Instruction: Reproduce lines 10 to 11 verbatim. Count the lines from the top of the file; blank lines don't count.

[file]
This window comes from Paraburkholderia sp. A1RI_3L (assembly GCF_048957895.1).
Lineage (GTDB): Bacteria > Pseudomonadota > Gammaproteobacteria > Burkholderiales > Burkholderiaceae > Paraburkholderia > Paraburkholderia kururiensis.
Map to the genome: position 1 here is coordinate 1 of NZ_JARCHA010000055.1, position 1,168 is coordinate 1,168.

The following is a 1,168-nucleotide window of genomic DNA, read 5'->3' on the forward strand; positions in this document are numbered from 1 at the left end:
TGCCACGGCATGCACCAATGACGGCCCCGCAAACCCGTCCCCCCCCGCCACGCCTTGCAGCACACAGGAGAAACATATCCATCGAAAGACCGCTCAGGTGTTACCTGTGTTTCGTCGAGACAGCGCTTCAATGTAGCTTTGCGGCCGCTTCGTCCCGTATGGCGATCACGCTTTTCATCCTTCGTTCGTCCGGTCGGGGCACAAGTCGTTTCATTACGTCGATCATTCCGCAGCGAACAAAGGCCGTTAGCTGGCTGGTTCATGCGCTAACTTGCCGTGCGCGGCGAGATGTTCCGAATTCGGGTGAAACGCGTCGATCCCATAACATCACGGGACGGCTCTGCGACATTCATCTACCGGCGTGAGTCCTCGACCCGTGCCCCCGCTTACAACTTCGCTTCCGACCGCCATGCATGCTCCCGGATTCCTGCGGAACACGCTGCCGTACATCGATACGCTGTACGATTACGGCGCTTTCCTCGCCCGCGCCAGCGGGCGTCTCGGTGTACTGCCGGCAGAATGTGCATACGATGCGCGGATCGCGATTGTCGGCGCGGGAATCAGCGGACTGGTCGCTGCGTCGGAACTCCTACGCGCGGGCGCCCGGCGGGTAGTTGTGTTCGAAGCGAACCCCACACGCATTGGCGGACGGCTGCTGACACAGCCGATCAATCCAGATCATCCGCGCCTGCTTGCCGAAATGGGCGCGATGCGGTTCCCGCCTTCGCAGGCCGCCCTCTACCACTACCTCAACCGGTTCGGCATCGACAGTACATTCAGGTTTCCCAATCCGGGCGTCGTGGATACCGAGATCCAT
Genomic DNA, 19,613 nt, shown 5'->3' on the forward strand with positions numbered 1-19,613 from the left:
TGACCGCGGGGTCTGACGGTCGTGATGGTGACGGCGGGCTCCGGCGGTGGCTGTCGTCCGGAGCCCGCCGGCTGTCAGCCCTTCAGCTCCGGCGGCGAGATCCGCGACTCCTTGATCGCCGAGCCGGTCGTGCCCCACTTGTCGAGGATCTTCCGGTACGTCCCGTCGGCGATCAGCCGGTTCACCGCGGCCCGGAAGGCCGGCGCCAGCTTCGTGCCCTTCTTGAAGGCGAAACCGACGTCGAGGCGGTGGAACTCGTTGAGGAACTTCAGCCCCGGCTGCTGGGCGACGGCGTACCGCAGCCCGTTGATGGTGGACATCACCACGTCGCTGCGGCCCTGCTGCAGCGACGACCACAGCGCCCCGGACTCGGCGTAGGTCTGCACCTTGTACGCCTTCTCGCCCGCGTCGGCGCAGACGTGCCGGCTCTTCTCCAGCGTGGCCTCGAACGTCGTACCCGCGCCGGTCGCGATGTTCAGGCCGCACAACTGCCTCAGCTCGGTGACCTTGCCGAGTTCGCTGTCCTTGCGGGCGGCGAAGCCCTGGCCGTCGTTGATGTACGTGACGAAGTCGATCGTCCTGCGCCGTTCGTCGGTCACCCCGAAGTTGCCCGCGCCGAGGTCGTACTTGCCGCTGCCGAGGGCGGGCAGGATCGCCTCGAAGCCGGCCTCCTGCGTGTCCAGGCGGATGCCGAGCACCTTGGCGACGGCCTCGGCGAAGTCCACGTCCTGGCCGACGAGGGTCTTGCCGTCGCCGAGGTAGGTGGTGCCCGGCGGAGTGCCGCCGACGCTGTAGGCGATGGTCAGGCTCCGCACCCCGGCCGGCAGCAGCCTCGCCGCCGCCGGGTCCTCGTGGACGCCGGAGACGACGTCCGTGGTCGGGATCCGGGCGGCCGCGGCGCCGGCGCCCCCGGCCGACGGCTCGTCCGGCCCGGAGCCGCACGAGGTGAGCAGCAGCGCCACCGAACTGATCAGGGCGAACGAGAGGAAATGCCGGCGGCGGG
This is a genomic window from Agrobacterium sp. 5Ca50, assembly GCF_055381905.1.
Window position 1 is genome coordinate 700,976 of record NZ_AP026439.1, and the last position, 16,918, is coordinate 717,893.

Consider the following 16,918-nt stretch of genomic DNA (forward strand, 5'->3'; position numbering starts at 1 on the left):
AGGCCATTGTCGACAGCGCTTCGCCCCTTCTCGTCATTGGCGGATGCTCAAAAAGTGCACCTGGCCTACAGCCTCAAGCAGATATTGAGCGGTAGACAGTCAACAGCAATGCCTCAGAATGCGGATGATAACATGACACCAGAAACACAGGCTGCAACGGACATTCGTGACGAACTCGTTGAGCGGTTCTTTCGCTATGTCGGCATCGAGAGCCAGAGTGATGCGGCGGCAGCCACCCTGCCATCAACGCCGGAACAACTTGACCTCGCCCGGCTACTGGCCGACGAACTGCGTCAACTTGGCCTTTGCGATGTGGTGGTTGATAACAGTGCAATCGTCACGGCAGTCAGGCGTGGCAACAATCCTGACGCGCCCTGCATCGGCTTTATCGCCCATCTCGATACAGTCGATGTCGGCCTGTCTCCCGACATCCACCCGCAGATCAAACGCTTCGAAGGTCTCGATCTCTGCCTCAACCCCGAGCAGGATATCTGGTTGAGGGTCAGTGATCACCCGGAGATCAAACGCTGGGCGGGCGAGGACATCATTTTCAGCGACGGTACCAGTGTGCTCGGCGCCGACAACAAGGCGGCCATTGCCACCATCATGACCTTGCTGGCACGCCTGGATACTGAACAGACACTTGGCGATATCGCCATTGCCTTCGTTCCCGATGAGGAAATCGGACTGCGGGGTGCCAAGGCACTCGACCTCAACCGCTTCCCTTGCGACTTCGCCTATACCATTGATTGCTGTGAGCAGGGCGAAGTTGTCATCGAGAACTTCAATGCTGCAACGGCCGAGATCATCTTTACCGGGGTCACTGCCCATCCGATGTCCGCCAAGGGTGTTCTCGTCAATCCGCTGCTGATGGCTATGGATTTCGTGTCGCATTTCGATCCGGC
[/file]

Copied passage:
Consider the following 16,918-nt stretch of genomic DNA (forward strand, 5'->3'; position numbering starts at 1 on the left):
AGGCCATTGTCGACAGCGCTTCGCCCCTTCTCGTCATTGGCGGATGCTCAAAAAGTGCACCTGGCCTACAGCCTCAAGCAGATATTGAGCGGTAGACAGTCAACAGCAATGCCTCAGAATGCGGATGATAACATGACACCAGAAACACAGGCTGCAACGGACATTCGTGACGAACTCGTTGAGCGGTTCTTTCGCTATGTCGGCATCGAGAGCCAGAGTGATGCGGCGGCAGCCACCCTGCCATCAACGCCGGAACAACTTGACCTCGCCCGGCTACTGGCCGACGAACTGCGTCAACTTGGCCTTTGCGATGTGGTGGTTGATAACAGTGCAATCGTCACGGCAGTCAGGCGTGGCAACAATCCTGACGCGCCCTGCATCGGCTTTATCGCCCATCTCGATACAGTCGATGTCGGCCTGTCTCCCGACATCCACCCGCAGATCAAACGCTTCGAAGGTCTCGATCTCTGCCTCAACCCCGAGCAGGATATCTGGTTGAGGGTCAGTGATCACCCGGAGATCAAACGCTGGGCGGGCGAGGACATCATTTTCAGCGACGGTACCAGTGTGCTCGGCGCCGACAACAAGGCGGCCATTGCCACCATCATGACCTTGCTGGCACGCCTGGATACTGAACAGACACTTGGCGATATCGCCATTGCCTTCGTTCCCGATGAGGAAATCGGACTGCGGGGTGCCAAGGCACTCGACCTCAACCGCTTCCCTTGCGACTTCGCCTATACCATTGATTGCTGTGAGCAGGGCGAAGTTGTCATCGAGAACTTCAATGCTGCAACGGCCGAGATCATCTTTACCGGGGTCACTGCCCATCCGATGTCCGCCAAGGGTGTTCTCGTCAATCCGCTGCTGATGGCTATGGATTTCGTGTCGCATTTCGATCCGGC